• The service had processes to manage current and future performance. Performance of clinical staff could be demonstrated through audit of their consultations, prescribing and referral decisions. Leaders had oversight incidents, and complaints.
  • Leaders did not have oversight of all safety alerts, decision making about whether safety alerts required action was not clearly recorded and there was no record of action taken for medicines alerts. Staff told us that the clinical system could not be searched for specific medicines, so no action was taken for medicines alerts. The GP we spoke with told us that they were aware of the alerts and would take action if they knew of any patients prescribed that particular medicine, but this was not discussed with other clinical staff or documented. Since the inspection the provider has introduced a new system for recording alerts but this still did not contain references to drug safety updates or drug alerts that were potentially relevant to the service and had been published since the system had been introduced.
  • Clinical audit was not used routinely to monitor prescribing or to drive clinical improvement.
  • The provider had plans in place and had trained staff for major incidents.
  • The provider did not demonstrate that they had reviewed minor surgery outcomes.

Appropriate and accurate information

The service did not have appropriate and accurate information.

  • Operational information was not always used to ensure and improve performance. For example, an audit of blood test results being put onto the system and comments added by GPs however following the discussion of the initial results the second cycle showed no improvement.
  • The service did not monitor prescribing, did not take action on medicines alerts and did not carry out regular or comprehensive clinical audits. The service told us this was because they were not able to search their clinical system for specific medicines. The service has tried twice since 2018 to upgrade their clinical system but encountered serious problems on both occasions and has no immediate plans to upgrade to a new system.
  • The service submitted data or notifications to external organisations as required.
  • There were arrangements in line with data security standards for the availability, integrity and confidentiality of patient identifiable data, records and data management systems. The service had not given consideration to a system to retain medical records in line with Department of Health and Social Care (DHSC) guidance in the event that they cease trading. Since the inspection the service have provided evidence that they have reviewed and updated their business continuity plan to include how patient medical records will be handled in the event the business ceases to trade.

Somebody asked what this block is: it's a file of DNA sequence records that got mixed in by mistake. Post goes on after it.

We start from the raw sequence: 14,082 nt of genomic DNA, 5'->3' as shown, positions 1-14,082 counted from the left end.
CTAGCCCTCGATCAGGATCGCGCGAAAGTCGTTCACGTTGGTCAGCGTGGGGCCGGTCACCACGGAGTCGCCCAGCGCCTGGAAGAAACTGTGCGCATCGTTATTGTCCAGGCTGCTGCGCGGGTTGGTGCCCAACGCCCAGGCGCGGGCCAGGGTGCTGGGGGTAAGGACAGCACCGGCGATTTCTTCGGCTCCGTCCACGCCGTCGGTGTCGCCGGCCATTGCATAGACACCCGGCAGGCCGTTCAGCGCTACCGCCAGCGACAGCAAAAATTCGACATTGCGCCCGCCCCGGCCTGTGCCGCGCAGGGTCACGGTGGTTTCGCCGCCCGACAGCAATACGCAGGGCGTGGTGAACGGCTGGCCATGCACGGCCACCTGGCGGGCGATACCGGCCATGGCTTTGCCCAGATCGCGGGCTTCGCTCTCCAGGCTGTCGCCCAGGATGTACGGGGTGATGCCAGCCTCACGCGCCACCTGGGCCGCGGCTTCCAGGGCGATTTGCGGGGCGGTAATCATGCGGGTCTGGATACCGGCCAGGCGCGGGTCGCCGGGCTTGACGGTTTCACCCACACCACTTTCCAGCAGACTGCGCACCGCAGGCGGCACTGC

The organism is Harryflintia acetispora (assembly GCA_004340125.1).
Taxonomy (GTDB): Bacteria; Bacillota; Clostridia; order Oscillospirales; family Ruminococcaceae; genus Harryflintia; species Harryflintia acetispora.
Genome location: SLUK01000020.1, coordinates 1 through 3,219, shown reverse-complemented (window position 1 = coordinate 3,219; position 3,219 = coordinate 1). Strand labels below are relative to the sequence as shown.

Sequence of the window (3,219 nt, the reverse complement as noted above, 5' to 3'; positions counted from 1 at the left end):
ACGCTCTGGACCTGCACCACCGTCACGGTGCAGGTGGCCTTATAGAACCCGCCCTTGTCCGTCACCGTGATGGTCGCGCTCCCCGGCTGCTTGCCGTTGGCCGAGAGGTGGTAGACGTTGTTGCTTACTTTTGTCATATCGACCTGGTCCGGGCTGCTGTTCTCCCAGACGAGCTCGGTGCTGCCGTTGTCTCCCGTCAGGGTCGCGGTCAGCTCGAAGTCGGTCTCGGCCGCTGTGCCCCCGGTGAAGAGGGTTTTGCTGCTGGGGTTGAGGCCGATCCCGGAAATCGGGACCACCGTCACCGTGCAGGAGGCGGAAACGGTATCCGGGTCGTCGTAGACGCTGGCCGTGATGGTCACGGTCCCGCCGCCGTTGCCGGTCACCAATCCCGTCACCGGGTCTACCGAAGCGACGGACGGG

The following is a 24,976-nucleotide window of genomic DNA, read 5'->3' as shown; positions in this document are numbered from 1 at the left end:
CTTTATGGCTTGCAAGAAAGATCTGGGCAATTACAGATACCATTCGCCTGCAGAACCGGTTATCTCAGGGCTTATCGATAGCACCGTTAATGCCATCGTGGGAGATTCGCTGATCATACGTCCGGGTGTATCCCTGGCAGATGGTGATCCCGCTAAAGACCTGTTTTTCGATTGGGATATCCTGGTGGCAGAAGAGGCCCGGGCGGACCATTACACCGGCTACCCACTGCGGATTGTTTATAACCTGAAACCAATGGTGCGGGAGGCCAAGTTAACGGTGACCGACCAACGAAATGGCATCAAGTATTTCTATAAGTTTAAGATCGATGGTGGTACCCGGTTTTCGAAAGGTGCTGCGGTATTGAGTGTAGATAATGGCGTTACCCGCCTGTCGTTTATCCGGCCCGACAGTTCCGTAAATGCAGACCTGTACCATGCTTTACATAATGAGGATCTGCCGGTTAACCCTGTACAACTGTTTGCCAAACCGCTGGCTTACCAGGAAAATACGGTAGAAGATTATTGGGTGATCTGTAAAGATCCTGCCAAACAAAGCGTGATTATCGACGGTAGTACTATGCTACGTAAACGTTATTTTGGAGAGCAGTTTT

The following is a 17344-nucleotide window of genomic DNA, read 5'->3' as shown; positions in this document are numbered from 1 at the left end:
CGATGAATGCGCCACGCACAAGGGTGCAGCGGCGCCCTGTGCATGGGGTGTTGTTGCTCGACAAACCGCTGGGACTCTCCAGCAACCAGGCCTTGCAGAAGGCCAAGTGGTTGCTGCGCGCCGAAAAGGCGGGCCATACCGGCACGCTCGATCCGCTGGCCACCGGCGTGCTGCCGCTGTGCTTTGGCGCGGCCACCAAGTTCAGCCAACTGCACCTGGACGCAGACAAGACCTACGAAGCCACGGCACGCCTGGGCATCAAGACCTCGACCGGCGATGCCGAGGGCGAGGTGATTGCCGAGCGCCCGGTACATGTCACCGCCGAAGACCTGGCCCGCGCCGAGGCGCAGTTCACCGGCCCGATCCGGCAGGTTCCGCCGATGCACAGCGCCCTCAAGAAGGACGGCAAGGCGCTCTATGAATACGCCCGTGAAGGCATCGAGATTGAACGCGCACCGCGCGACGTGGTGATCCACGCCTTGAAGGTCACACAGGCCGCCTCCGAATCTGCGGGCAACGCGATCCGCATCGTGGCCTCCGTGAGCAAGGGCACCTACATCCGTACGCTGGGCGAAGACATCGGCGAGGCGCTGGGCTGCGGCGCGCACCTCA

Engagement with patients, the public, staff and external partners

The service involved patients, the public, staff and external partners to support high-quality sustainable services.

  • The service encouraged and heard views and concerns from the public, patients, staff and external partners and acted on them to shape services and culture.
  • Staff could describe to us the systems in place to give feedback. There was a suggestion box in reception and patients were encouraged to provide feedback through online feedback sites. We saw evidence of feedback opportunities for staff and how the findings were fed back to staff. We also saw staff engagement in responding to these findings.

Continuous improvement and innovation

There was evidence of systems and processes for learning, continuous improvement and innovation.

  • The clinicians within the service were encouraged to research new ideas and one GP was working alongside a mentor from the British Menopause Society to deliver a menopause service which offered body identical (bioidentical) hormone replacement therapy as well as compound and conventional hormone replacement therapy.
  • The service had researched available treatments to treat urinary incontinence in women and introduced a new treatment for this condition. The service was working closely with consultants from local hospitals with the intention of making this treatment more widely available. 
  • Staff were encouraged and supported in their personal development.
  • The service offered a microsuction service to NHS patients through referral from their GP. The lead GP for this service had delivered microsuction training to other organisations, both NHS and private.
  • The service made use of internal and external reviews of incidents and complaints. Learning was shared and used to make improvements.
  • The service did not demonstrate how quality was monitored or improved in the service.